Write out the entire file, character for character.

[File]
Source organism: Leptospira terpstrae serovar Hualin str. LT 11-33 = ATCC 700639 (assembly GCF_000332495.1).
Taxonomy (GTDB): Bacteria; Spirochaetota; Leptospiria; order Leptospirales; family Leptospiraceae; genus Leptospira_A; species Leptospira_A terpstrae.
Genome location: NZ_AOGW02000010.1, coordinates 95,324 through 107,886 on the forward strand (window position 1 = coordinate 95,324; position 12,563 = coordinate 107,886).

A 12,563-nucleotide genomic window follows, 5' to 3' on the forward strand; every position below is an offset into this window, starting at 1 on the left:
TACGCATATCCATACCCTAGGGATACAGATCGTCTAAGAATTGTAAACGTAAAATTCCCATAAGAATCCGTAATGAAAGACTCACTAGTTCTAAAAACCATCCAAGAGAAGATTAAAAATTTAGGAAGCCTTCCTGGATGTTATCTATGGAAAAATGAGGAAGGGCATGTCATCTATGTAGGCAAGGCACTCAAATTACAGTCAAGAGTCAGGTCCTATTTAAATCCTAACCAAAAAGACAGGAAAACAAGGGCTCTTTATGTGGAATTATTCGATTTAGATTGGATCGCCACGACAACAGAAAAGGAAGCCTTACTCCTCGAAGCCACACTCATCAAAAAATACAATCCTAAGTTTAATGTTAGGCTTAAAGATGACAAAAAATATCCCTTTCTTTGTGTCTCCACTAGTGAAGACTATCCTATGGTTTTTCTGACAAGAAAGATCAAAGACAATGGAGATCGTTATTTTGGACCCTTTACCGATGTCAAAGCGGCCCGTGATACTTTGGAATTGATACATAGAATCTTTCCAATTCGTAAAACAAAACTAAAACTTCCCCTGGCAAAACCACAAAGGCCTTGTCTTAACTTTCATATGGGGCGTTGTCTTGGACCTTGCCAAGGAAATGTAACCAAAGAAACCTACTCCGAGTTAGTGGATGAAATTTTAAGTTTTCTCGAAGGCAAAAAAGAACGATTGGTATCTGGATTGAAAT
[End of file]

Source organism: Leptospira terpstrae serovar Hualin str. LT 11-33 = ATCC 700639 (assembly GCF_000332495.1).
Taxonomy (GTDB): Bacteria; Spirochaetota; Leptospiria; order Leptospirales; family Leptospiraceae; genus Leptospira_A; species Leptospira_A terpstrae.
Genome location: NZ_AOGW02000010.1, coordinates 95,324 through 107,886 on the forward strand (window position 1 = coordinate 95,324; position 12,563 = coordinate 107,886).

A 12,563-nucleotide genomic window follows, 5' to 3' on the forward strand; every position below is an offset into this window, starting at 1 on the left:
TACGCATATCCATACCCTAGGGATACAGATCGTCTAAGAATTGTAAACGTAAAATTCCCATAAGAATCCGTAATGAAAGACTCACTAGTTCTAAAAACCATCCAAGAGAAGATTAAAAATTTAGGAAGCCTTCCTGGATGTTATCTATGGAAAAATGAGGAAGGGCATGTCATCTATGTAGGCAAGGCACTCAAATTACAGTCAAGAGTCAGGTCCTATTTAAATCCTAACCAAAAAGACAGGAAAACAAGGGCTCTTTATGTGGAATTATTCGATTTAGATTGGATCGCCACGACAACAGAAAAGGAAGCCTTACTCCTCGAAGCCACACTCATCAAAAAATACAATCCTAAGTTTAATGTTAGGCTTAAAGATGACAAAAAATATCCCTTTCTTTGTGTCTCCACTAGTGAAGACTATCCTATGGTTTTTCTGACAAGAAAGATCAAAGACAATGGAGATCGTTATTTTGGACCCTTTACCGATGTCAAAGCGGCCCGTGATACTTTGGAATTGATACATAGAATCTTTCCAATTCGTAAAACAAAACTAAAACTTCCCCTGGCAAAACCACAAAGGCCTTGTCTTAACTTTCATATGGGGCGTTGTCTTGGACCTTGCCAAGGAAATGTAACCAAAGAAACCTACTCCGAGTTAGTGGATGAAATTTTAAGTTTTCTCGAAGGCAAAAAAGAACGATTGGTATCTGGATTGAAAT